Rock ‘n’ roll architect’s ashes find a home in Cleveland

CLEVELAND (AP) — The ashes of Alan Freed, a seminal figure in the history of modern music, have found a permanent home in Cleveland, where Freed coined the term rock ‘n’ roll and organized what is considered the genre’s first concert more than 60 years ago.

A monument will be unveiled Saturday at the city’s Lake View Cemetery during a ceremony to celebrate Freed’s colorful and tumultuous life. Steven Van Zandt of the E Street Band and others will speak about Freed’s legacy.

While a DJ in Cleveland during the early 1950s, Freed took his initial steps to synthesize a new musical form that blended jazz, blues, pop, rhythm and blues, and country music into what’s known today as rock ‘n’ roll.

Freed died in Los Angeles in 1965 at age 43 of liver failure. His son, Lance, said in an interview Friday with The Associated Press that his family moved back East after Freed’s death and that his ashes were interred at a cemetery in New York, where they remained for 30 years.

The Rock and Roll Hall of Fame and Museum in Cleveland, built there in part because of Freed, eventually asked to bury the ashes outside the museum as part of a cornerstone. Those plans were thwarted by a city law that says human remains can be buried only in a cemetery.

An urn containing the ashes spent time beneath an escalator inside the museum before they were put on display around 2002. Freed’s family was asked to take the urn back in 2014 after a new chief executive decided the display was inappropriate.

After nearly two years in a vault at Lake View, the urn was buried at a gravesite Friday.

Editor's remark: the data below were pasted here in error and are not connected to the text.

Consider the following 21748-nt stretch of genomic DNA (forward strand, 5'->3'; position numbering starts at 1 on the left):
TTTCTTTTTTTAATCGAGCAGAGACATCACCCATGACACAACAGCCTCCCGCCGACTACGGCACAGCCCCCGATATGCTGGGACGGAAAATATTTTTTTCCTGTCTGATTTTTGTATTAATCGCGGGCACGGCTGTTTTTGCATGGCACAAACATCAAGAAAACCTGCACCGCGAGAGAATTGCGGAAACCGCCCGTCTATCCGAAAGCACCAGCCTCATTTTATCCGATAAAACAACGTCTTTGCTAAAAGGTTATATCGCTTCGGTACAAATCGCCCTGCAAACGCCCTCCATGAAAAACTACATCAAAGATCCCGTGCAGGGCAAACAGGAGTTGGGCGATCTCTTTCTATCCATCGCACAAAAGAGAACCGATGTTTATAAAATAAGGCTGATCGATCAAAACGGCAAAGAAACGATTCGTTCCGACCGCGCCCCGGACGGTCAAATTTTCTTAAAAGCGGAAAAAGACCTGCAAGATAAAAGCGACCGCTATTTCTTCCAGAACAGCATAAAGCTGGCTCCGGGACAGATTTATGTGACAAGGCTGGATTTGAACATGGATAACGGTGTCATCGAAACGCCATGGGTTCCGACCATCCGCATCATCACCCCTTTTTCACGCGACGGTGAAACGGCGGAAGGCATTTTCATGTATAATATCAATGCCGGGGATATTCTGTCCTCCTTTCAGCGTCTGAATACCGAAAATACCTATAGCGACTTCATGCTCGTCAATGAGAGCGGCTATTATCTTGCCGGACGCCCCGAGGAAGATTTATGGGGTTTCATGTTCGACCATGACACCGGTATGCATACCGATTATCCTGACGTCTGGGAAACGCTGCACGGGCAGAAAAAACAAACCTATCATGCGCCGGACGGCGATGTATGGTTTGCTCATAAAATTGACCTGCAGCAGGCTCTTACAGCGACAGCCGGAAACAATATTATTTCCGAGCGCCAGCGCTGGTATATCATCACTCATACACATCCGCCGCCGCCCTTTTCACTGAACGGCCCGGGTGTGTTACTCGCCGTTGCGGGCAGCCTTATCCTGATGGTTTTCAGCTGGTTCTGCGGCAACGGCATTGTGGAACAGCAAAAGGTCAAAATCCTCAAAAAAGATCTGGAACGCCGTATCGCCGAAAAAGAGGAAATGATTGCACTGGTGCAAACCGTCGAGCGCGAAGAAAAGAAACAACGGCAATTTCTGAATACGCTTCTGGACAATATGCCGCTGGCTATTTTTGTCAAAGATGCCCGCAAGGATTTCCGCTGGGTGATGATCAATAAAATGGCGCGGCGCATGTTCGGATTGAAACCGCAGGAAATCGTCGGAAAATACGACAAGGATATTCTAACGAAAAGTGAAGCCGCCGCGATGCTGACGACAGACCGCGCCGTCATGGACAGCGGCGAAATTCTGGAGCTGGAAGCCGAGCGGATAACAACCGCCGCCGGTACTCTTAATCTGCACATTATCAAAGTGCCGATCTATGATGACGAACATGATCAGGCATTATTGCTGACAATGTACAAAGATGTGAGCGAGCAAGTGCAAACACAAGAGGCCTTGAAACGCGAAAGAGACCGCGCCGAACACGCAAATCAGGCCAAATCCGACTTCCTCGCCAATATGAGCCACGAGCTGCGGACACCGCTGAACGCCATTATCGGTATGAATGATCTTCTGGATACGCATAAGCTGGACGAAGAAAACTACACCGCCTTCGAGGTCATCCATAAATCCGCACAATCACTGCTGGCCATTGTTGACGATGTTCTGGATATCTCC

Lance Freed, who’s in the music business in Los Angeles, thinks his father has found a home.

“We will have a celebration and finally take him off the road and lay him to rest,” he said.

Born near Johnstown, Pennsylvania, in 1921, Alan Freed’s family moved to Salem, Ohio, near Youngstown, when he was 12. Freed found his calling in radio while a student at Ohio State and worked at stations in Pennsylvania, Youngstown and Akron before landing a job in Cleveland, where he promoted popular rhythm and blues artists on his “Moondog Show.” It’s also where he applied the phrase “rock ‘n’ roll” — slang for sex in the black community — to music.

Freed organized what is considered the first rock ‘n’ roll concert, the Moondog Coronation Ball, at Cleveland Arena in 1952. A dance show featuring R&B artists, it was shut down when 20,000 people without tickets showed up and tried to crash the party.

A chastened Freed apologized for the mayhem he helped cause, but the show caught the attention of the entertainment world and propelled Freed to New York City, where he hosted a late-night radio show called “Rock ‘n’ Roll Party.”

He began taking both black and white artists on the road for popular shows and appeared in a handful of rock ‘n’ roll-themed movies.

One of Freed’s most enduring legacies was his effort to promote music across color lines. It drew the ire of the white establishment, which accused him of promoting “race mixing” and lascivious behavior.

Freed’s career was ruined by a payola scandal that sullied people throughout the music industry.

Lance Freed said that he hosted civil rights pioneer Rosa Parks at his Los Angeles home in the 1990s and that she told him his father had broken down racial barriers. Alan Freed saw rock ‘n’ roll as an amalgam of musical influences, his son said.

“There was a freedom in the music,” Lance Freed said. “There weren’t any rules. And if it was good, it could become successful. It was the American dream.”

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